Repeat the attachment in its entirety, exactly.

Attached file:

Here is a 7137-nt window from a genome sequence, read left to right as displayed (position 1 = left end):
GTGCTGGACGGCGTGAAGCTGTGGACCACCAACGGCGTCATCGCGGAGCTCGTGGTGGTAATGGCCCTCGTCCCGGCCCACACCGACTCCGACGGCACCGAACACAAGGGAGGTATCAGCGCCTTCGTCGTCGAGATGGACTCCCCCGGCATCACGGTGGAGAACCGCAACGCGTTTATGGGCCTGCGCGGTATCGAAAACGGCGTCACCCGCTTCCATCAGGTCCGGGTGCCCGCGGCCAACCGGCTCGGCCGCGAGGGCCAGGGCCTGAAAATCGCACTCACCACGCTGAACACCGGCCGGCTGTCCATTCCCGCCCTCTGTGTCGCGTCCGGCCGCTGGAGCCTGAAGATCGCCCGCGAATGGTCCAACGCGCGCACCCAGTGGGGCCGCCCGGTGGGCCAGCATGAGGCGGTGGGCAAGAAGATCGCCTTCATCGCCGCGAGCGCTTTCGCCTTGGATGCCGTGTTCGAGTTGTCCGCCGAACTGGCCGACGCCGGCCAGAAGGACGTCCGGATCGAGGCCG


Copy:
Here is a 7137-nt window from a genome sequence, read left to right as displayed (position 1 = left end):
GTGCTGGACGGCGTGAAGCTGTGGACCACCAACGGCGTCATCGCGGAGCTCGTGGTGGTAATGGCCCTCGTCCCGGCCCACACCGACTCCGACGGCACCGAACACAAGGGAGGTATCAGCGCCTTCGTCGTCGAGATGGACTCCCCCGGCATCACGGTGGAGAACCGCAACGCGTTTATGGGCCTGCGCGGTATCGAAAACGGCGTCACCCGCTTCCATCAGGTCCGGGTGCCCGCGGCCAACCGGCTCGGCCGCGAGGGCCAGGGCCTGAAAATCGCACTCACCACGCTGAACACCGGCCGGCTGTCCATTCCCGCCCTCTGTGTCGCGTCCGGCCGCTGGAGCCTGAAGATCGCCCGCGAATGGTCCAACGCGCGCACCCAGTGGGGCCGCCCGGTGGGCCAGCATGAGGCGGTGGGCAAGAAGATCGCCTTCATCGCCGCGAGCGCTTTCGCCTTGGATGCCGTGTTCGAGTTGTCCGCCGAACTGGCCGACGCCGGCCAGAAGGACGTCCGGATCGAGGCCG